Council Member Beverly Griffith added a friendly amendment to limit vehicular traffic to 2,000 trips per day and the council voted 7-0 to approve the zoning change on first reading.

Five roadways added to list of scenic roadways limiting signs

Change limits height, size and illumination of signs

The City Council offered a public hearing but got no takers and then voted 7-0 to amend City Code Section 25-10-6 last Thursday to add additional roadways to the list of scenic roadways identified in sign regulations.

The vote added Cameron Road, north of U.S. Highway 183; Parmer Lane, excluding the area between MoPac Expressway and I-35; Stassney Lane, east of South I-35; Slaughter Lane; and Old Spicewood Springs Road, west of Loop 360 to Old Lampasas Trail. The amendment applies both within the city limits and the city's extraterritorial jurisdiction.

A scenic roadway sign is limited to a maximum height of 12 feet for a freestanding (pole) sign, limited to a maximum sign area of 64 square feet for a freestanding (pole) sign, and prohibited from using internal lighting of the sign, except for the internal lighting of individual letters. The amendment was proposed by the Planning Commission's Standing Committee on Codes and Ordinances as a result of a rezoning application filed on a property on Slaughter Lane, in which a neighborhood association raised a concern over the size and type of signs permitted along Slaughter Lane.

City Council loosens restrictions on small lots for single-family residences

Net effect should make building small-lot subdivisions easier

As its last item of business last Thursday before adjourning at 10:45 p.m., the City Council voted 7-0 to approve five changes to City Code Title 25 relating to use and site development regulations and subdivision regulations for SF-4A zoning (Single Family Residence Small Lot).

The Planning Commission recommended three changes to: reduce the minimum off-street parking requirement from three spaces to two spaces; reduce the minimum front-yard setback requirement from 20 feet to 15 feet; and reduce the requirement in a small lot subdivision for a wall of a structure built adjacent to a zero lot line or within three feet of a common side lot line be solid and opaque, and may not contain an opening.

The Planning Commission did not recommend alteration to requirements that SF-4A lots must be a minimum of 3,600 square feet, have a minimum width of 40 feet, a minimum corner lot requirement of 50 feet, a maximum height limitation of 35 feet, a maximum building coverage limitation of 40 percent and a maximum impervious cover limitation of 50 percent.

Greg Guernsey, principal planner in the Development Review and Inspection Department, said city staff initially recommended the changes be made citywide but the Planning Commission instead recommended the changes be made available for neighborhood planning.

Developer Bill Howell was the only person to address the council on the matter. He said limiting impervious cover and building coverage as specified in the code would make building small-lot subdivisions not feasible economically. At Howell's urging, the council voted 7-0 not only to approve the three changes recommended by the Planning Commission but also to allow up to 65 percent impervious cover and 55 percent building coverage.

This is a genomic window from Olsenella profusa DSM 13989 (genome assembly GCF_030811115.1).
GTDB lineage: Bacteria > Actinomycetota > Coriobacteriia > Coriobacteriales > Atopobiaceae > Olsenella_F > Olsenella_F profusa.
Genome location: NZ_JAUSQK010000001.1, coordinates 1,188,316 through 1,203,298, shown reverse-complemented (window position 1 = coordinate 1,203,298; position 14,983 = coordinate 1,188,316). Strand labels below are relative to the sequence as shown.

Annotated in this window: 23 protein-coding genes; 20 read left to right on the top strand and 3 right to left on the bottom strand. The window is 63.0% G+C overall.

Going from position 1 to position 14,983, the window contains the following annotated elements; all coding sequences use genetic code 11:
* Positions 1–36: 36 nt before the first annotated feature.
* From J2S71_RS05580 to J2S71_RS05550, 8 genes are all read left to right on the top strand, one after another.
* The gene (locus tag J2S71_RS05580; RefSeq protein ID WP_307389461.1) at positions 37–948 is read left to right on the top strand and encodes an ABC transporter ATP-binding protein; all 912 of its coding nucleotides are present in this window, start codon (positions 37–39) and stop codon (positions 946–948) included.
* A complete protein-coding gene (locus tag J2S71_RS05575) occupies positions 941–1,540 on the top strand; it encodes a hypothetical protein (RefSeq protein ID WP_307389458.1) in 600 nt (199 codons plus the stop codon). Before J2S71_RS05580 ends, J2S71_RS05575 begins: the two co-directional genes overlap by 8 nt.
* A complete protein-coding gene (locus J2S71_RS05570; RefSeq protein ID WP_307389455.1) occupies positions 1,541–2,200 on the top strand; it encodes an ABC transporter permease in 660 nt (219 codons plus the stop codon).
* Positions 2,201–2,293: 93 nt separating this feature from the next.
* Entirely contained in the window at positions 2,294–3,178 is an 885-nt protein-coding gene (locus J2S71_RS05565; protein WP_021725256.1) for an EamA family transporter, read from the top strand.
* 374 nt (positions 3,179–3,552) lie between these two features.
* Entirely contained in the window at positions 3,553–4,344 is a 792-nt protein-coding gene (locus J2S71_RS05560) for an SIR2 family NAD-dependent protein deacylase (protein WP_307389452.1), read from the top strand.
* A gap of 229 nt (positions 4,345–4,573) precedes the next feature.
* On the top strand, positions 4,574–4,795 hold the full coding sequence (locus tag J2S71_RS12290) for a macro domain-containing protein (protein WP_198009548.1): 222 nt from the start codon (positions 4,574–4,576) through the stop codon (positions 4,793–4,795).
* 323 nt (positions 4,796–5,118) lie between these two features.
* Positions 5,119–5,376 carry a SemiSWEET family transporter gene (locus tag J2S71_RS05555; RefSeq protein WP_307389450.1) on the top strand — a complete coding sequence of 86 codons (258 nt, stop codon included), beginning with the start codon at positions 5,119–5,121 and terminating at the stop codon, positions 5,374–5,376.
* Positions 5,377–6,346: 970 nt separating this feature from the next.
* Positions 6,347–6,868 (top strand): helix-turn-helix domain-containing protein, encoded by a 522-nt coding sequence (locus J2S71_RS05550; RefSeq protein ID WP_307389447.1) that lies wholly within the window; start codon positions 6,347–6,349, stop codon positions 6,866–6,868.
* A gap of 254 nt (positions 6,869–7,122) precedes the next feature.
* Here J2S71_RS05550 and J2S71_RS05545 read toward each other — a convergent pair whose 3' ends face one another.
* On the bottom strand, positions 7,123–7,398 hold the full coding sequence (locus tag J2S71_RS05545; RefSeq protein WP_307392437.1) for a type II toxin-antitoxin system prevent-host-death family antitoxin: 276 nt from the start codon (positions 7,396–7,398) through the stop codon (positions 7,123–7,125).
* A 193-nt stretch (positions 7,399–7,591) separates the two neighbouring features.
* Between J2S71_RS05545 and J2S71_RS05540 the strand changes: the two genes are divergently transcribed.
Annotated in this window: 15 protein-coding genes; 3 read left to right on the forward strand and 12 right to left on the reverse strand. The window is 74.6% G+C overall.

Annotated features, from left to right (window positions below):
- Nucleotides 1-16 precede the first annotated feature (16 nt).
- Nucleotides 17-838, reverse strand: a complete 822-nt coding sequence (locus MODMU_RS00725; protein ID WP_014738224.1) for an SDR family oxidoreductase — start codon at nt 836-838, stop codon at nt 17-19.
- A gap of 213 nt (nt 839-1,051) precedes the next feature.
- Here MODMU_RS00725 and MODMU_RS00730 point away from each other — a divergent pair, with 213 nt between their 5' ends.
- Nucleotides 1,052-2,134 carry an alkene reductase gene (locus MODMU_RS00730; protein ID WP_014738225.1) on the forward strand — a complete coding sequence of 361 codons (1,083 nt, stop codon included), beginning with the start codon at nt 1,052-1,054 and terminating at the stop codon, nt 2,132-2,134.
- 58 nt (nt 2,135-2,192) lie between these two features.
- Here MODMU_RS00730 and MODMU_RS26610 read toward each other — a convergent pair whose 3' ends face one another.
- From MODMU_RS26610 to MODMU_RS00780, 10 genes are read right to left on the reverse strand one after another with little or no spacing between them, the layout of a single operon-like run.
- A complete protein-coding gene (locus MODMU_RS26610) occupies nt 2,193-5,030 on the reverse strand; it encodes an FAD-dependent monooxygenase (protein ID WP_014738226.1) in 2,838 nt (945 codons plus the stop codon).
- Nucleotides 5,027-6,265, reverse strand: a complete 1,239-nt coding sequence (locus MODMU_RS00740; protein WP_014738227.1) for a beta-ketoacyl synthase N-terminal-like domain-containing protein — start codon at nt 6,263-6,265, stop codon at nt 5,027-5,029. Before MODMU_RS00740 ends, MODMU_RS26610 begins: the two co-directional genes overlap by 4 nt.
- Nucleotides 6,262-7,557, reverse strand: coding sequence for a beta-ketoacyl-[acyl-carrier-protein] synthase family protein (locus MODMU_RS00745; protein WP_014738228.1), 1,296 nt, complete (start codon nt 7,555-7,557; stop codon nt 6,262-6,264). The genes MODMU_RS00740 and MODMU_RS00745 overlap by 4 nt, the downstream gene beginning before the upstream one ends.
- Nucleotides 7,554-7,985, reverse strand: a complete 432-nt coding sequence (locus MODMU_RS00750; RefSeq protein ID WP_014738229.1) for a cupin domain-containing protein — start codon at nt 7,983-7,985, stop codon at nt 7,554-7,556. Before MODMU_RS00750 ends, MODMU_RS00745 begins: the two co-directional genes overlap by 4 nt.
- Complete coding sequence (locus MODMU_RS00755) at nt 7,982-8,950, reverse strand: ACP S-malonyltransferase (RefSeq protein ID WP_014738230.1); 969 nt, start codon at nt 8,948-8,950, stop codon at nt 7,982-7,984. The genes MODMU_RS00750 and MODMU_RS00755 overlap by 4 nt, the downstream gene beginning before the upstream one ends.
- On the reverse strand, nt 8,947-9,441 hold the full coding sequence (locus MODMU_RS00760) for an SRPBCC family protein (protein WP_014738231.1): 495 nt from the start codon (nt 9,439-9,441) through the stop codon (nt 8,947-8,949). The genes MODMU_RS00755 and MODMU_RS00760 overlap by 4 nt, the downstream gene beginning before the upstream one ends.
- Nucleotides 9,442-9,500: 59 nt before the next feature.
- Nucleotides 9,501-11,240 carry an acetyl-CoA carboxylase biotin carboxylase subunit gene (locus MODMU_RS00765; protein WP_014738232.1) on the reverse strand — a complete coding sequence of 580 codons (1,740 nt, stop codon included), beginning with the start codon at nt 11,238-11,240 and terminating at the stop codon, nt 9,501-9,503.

Chamber launches light-rail study…On Friday the Greater Austin Chamber of Commerce announced it will conduct a comprehensive study of light rail that will result in a decision to support or oppose the November 7 ballot proposition on light rail. A blue-ribbon task force will be headed by Dewey Biscotto, vice president of external affairs for Southwestern Bell, and Ben Bentzin, director of public on-line marketing for Dell Computer Corp. and chair of ARTS Center Stage. Other members are attorney Henry Gilmore, Rick Grundman of Southern Union Gas, Chamber President and CEO Mark Hazelwood, Christine Heagerty of, Charles Heimsath of Capital Market Research, David McDonald of the Athens Group, and consultant Hermalinda Zamarripa. Transportation consultant for the effort will be Chandra Bhat of UT's Center for Transportation Research. Ginger Daniels of the Texas Transportation Institute of Texas A&M will be a special advisor. Thais Austin, the Chamber's vice president for infrastructure and public policy, will staff the effort. For more info call Saralee Tiede at 322-5649… Big day for bridge building…Construction begins today on the Lamar Pedestrian and Bicycle Bridge to span Town Lake 150-250 feet east of the existing Lamar Bridge. The project is expected to take a year to complete but the hike-and-bike trail will remain open except during short periods when materials are being delivered. The work will be done by Jay-Reese Contractors Inc. under a $6.6 million contract. In addition, Friends of Crosstown Greenway and Austin Metro Trails and Greenways will be watching today from 2 p.m. to 6 p.m. or until the 150-foot prefabricated bridge is lowered into place to camouflage the six-foot-diameter water pipeline suspended over Shoal Creek at 3rd Street. The pipeline connects the Ullrich Water Treatment Plant in West Lake Hills to downtown Austin. The bridge represents the first link the Crosstown Greenway that someday will allow safe bicycle transportation from Deep Eddy Pool, west of MoPac Expressway, all the way to Austin-Bergstrom International Airport. For more info, call Eric Anderson at 476-7304 or e-mail